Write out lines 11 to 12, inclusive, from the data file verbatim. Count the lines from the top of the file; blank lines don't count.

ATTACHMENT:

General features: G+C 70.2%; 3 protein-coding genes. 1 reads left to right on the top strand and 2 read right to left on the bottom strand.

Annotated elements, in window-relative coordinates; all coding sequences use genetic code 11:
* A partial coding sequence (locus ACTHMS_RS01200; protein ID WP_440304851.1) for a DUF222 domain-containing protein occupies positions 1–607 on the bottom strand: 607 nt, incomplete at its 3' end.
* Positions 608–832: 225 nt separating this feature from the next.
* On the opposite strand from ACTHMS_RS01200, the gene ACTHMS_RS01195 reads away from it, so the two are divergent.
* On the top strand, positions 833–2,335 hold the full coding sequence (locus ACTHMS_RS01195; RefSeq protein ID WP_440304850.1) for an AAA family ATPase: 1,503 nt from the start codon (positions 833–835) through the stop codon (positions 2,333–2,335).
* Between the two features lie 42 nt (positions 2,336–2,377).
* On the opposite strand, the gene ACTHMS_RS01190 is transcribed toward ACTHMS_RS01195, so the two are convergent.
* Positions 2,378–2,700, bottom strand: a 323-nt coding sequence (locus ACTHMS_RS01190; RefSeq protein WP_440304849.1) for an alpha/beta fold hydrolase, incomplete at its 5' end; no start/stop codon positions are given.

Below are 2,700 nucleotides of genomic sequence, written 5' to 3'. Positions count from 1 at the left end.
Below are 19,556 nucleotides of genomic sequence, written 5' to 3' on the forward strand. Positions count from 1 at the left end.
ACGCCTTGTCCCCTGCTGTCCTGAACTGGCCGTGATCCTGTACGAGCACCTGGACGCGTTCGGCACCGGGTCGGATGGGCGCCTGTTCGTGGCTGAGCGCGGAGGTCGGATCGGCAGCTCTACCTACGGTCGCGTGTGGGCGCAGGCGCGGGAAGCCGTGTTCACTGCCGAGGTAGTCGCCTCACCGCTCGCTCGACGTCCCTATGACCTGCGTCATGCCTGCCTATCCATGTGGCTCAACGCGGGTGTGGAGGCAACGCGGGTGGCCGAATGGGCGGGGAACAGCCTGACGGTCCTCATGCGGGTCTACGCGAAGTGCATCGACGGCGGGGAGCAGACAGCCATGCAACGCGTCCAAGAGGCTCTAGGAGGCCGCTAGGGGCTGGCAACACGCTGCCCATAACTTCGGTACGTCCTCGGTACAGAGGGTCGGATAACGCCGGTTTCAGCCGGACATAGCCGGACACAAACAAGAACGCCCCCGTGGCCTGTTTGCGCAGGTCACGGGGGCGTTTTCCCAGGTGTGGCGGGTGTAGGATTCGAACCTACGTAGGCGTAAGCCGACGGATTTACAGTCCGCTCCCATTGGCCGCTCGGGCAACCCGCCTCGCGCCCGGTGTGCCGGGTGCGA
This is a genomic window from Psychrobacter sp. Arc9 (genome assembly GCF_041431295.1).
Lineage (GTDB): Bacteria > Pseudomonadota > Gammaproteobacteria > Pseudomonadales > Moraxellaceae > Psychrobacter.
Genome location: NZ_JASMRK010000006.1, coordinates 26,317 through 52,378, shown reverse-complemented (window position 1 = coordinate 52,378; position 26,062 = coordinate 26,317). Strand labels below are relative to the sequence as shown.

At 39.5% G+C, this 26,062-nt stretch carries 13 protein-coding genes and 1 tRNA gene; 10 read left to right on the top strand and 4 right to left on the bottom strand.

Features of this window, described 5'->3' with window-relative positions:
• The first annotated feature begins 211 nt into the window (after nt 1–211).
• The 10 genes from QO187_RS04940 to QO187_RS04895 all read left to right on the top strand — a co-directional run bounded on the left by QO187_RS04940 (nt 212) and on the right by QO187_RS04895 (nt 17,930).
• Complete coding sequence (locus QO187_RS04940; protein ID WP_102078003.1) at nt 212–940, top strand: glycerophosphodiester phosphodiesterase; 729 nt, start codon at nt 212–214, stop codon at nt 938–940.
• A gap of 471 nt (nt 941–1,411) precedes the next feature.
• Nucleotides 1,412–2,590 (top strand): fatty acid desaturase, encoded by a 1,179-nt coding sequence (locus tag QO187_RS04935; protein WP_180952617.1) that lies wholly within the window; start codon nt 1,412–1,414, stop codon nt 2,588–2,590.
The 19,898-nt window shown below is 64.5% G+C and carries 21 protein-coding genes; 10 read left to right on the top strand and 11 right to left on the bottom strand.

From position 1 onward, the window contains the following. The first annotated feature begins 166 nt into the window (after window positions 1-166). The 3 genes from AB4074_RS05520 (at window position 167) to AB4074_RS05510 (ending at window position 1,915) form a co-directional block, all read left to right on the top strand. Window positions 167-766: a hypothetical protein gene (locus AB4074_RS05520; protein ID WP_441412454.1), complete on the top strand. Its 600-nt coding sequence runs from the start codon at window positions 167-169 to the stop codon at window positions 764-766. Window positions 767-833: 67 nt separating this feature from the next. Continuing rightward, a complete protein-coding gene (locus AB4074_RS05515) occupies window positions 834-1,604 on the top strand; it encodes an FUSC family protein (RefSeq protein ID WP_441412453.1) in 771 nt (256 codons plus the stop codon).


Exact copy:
Below are 19,556 nucleotides of genomic sequence, written 5' to 3' on the forward strand. Positions count from 1 at the left end.
ACGCCTTGTCCCCTGCTGTCCTGAACTGGCCGTGATCCTGTACGAGCACCTGGACGCGTTCGGCACCGGGTCGGATGGGCGCCTGTTCGTGGCTGAGCGCGGAGGTCGGATCGGCAGCTCTACCTACGGTCGCGTGTGGGCGCAGGCGCGGGAAGCCGTGTTCACTGCCGAGGTAGTCGCCTCACCGCTCGCTCGACGTCCCTATGACCTGCGTCATGCCTGCCTATCCATGTGGCTCAACGCGGGTGTGGAGGCAACGCGGGTGGCCGAATGGGCGGGGAACAGCCTGACGGTCCTCATGCGGGTCTACGCGAAGTGCATCGACGGCGGGGAGCAGACAGCCATGCAACGCGTCCAAGAGGCTCTAGGAGGCCGCTAGGGGCTGGCAACACGCTGCCCATAACTTCGGTACGTCCTCGGTACAGAGGGTCGGATAACGCCGGTTTCAGCCGGACATAGCCGGACACAAACAAGAACGCCCCCGTGGCCTGTTTGCGCAGGTCACGGGGGCGTTTTCCCAGGTGTGGCGGGTGTAGGATTCGAACCTACGTAGGCGTAAGCCGACGGATTTACAGTCCGCTCCCATTGGCCGCTCGGGCAACCCGCCTCGCGCCCGGTGTGCCGGGTGCGA